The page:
Spelling counts II


couple of days ago, I posted my thoughts on spelling. Writing is, in my books, an important way to communicate, and correct spelling goes a long way for the reader. Now, I realize that spelling is not everything, and I hope I didn’t leave the impression that a misspelled word can ruin an otherwise wonderful literary event, as evil_vish pointed out.

I teach dyslexic boys how to read! I wish I could say that I agree, but actually, I don’t. Even though I am completing an English Major at university, I believe that some people have genuine difficulty with spelling. They still have a message and a voice, they may even have a love for reading eventually, but they can not write it exactly as we prescribe. To me, it matters less than it used to. I like to spell things correctly, but I have learned since that English spelling used to be so much more variable. Shakespeare could spell the same word different ways on the same page, but his work remains outstanding.

Indeed, dyslexia is a serious handicap and those who have it truly have to work harder than others. But that shouldn’t stop them from trying, nor should it prevent them from writing. I have a student who is dyslexic as well, but he rarely complains about my demands as he too realizes–I think–that others in the workplace may not be so forgiving and so he makes it a point, with my encouragement, to be vigilant. As instructors, we must encourage, but we must prepare them as well, I think. As for Shakespeare, different spellings can be a poetic choice, but it is also a product of little standardization. Today, however, we have more rigid standards–a product of greater and easier communication and dissemination of ideas. Standardization allows for easier reading and fewer miscommunications, I think. But this is not to say that words cannot be made up or misspelled given the appropriate context. Personal writing is a good example. If you go back through my blogs, you will find more than a few misspellings. And, of course, my grammar is rather loose and free-formed. I’m sure my high school English teacher would have a fit reading what I write here. But it is, perhaps, a form of expression–I write like I talk, for the most part–it is one of the many aspects that defines me. So when I say “spelling counts”, I refer to academic and public–non-literary–writing, such as newspapers, government documents, policy papers, ad nauseum. But a personal touch on private writings, like Xanga blogs, is fine…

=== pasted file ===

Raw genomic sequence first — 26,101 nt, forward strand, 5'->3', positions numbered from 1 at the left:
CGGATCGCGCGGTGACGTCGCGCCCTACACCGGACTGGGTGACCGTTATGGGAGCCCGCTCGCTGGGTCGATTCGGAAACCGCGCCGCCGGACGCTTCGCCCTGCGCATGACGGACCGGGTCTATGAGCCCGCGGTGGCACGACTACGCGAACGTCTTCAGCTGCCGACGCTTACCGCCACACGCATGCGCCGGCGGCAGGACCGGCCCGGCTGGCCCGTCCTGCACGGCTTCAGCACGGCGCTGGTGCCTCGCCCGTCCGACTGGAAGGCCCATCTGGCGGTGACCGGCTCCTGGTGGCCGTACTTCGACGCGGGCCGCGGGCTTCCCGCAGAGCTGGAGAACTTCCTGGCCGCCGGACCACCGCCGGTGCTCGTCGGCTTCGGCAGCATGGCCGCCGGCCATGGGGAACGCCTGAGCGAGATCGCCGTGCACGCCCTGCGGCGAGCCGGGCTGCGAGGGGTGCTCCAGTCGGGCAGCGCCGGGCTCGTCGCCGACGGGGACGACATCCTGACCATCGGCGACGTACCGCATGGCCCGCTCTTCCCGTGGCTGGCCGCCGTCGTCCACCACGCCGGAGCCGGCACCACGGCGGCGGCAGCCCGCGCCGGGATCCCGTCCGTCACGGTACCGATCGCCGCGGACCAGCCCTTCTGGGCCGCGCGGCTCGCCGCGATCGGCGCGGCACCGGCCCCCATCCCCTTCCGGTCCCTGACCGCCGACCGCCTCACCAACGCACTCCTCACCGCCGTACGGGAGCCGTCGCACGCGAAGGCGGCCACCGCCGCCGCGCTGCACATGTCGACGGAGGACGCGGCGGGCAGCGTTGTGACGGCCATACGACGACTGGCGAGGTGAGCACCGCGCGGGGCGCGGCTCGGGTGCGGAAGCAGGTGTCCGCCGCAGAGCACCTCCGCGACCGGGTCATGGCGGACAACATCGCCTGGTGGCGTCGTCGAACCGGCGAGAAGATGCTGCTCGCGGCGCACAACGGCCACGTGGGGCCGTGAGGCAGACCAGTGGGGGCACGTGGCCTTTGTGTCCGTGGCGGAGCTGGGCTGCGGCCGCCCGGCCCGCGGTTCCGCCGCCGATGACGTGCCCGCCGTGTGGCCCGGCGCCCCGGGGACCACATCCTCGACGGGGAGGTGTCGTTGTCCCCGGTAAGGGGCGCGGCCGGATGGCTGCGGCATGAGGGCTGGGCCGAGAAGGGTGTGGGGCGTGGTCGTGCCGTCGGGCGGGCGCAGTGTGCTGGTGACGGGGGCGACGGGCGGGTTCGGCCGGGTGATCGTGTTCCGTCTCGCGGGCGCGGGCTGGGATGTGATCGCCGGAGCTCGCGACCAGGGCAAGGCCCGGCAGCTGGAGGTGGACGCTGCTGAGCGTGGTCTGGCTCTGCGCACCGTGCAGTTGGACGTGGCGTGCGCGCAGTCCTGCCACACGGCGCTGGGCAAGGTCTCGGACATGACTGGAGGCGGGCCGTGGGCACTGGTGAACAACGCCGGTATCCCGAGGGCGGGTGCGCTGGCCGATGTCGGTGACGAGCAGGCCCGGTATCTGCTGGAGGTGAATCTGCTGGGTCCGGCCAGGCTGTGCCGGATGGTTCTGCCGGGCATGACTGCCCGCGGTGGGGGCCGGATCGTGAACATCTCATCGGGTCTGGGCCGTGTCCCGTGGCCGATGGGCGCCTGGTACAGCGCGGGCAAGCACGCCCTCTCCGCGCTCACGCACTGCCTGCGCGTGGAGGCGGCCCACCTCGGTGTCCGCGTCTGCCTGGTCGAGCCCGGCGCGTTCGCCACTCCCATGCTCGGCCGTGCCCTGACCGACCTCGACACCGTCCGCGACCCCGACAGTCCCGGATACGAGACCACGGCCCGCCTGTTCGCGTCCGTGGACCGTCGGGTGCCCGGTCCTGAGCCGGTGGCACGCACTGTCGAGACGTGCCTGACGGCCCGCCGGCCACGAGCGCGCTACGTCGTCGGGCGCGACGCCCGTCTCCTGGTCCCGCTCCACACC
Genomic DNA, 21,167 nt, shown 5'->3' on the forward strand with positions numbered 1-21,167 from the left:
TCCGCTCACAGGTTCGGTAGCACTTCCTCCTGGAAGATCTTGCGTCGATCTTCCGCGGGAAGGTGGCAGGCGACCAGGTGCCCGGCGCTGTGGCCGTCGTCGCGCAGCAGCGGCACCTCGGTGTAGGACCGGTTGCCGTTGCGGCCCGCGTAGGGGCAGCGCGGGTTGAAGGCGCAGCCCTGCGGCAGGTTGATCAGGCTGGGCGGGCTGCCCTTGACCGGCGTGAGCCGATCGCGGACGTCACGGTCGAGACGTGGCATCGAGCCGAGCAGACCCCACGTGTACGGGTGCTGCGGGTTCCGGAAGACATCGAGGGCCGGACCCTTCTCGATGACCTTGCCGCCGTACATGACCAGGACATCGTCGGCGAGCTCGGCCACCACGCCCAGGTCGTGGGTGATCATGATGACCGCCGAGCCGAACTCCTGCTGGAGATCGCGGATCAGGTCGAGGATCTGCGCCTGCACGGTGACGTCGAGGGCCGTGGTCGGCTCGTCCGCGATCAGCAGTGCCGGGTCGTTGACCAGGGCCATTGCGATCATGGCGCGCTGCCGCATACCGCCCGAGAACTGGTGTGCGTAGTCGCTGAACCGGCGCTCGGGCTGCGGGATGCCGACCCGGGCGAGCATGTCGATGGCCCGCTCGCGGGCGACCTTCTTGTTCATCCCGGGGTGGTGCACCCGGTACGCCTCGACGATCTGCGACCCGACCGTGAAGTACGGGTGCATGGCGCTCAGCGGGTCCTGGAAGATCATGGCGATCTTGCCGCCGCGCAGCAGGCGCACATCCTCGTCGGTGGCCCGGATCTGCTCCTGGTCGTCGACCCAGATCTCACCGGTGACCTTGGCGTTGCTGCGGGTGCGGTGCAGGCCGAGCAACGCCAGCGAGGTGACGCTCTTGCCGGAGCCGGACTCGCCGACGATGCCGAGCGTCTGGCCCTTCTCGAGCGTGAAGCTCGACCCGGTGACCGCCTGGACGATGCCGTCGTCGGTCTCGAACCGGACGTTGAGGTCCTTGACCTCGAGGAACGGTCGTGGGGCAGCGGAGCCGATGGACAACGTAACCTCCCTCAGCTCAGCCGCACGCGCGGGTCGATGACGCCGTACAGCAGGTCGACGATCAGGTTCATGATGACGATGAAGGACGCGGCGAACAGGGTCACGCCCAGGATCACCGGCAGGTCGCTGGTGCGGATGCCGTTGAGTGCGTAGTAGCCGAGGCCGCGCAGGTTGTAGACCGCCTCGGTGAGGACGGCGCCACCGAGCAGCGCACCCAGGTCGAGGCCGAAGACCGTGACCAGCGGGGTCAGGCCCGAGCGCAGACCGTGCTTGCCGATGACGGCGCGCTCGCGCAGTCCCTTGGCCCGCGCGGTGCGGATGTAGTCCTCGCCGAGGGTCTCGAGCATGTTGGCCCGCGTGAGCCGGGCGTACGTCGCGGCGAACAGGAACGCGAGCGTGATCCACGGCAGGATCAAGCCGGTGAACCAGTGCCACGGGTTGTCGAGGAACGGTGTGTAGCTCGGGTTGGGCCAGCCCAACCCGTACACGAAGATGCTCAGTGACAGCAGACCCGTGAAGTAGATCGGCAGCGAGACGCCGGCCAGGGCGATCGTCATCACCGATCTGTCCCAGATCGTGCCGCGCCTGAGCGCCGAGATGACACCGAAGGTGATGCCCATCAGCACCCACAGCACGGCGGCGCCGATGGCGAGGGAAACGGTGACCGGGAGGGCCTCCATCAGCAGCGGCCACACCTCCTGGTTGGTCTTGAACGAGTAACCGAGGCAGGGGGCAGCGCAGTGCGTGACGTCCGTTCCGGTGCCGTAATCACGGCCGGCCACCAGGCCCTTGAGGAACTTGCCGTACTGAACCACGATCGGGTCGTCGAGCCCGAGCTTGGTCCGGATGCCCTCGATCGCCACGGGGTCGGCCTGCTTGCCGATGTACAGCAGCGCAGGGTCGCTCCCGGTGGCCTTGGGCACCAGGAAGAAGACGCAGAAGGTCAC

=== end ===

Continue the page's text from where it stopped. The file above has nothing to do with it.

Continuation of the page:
HattoriHanzo: i’ve always wondered how onigiriman reacts when he stumbles upon a xanga page full with typos. do you self destruct?

No, not quite. As I said above, certain liberties can be taken in private writings. I mean, if you wrote something meaningful, I wouldn’t dis it because it had a couple of typos. but if it is a paper you handed in to me, then I would be a bit stricter, as writing for me at school is your time to practice writing for the real world, a public world. Of course, I have my limits with personal writings as well. Which is why I won’t visit sites of peple who Rit3 Lik3 tHiS,dOOd.

wildkat03: Just FYI – I was actually taught in fourth grade to use “can not.” I distinctly remember that teacher and those very specific instructions. Are you SURE this is incorrect?

I’m not about to refute or disagree with the claims of another. However, I was taught that “can not” is one word. I have had countless of teachers correct my spelling, and the word has finally stuck. The word can be separated when one wants to emphasize it: You can drink soda, but you can not drink beer. Here is a site I found that addresses this issue. Cannot vs. can not at Language Hat.

So how was everyone’s Thursday? One more day and it’s the weekend! Woo hoo!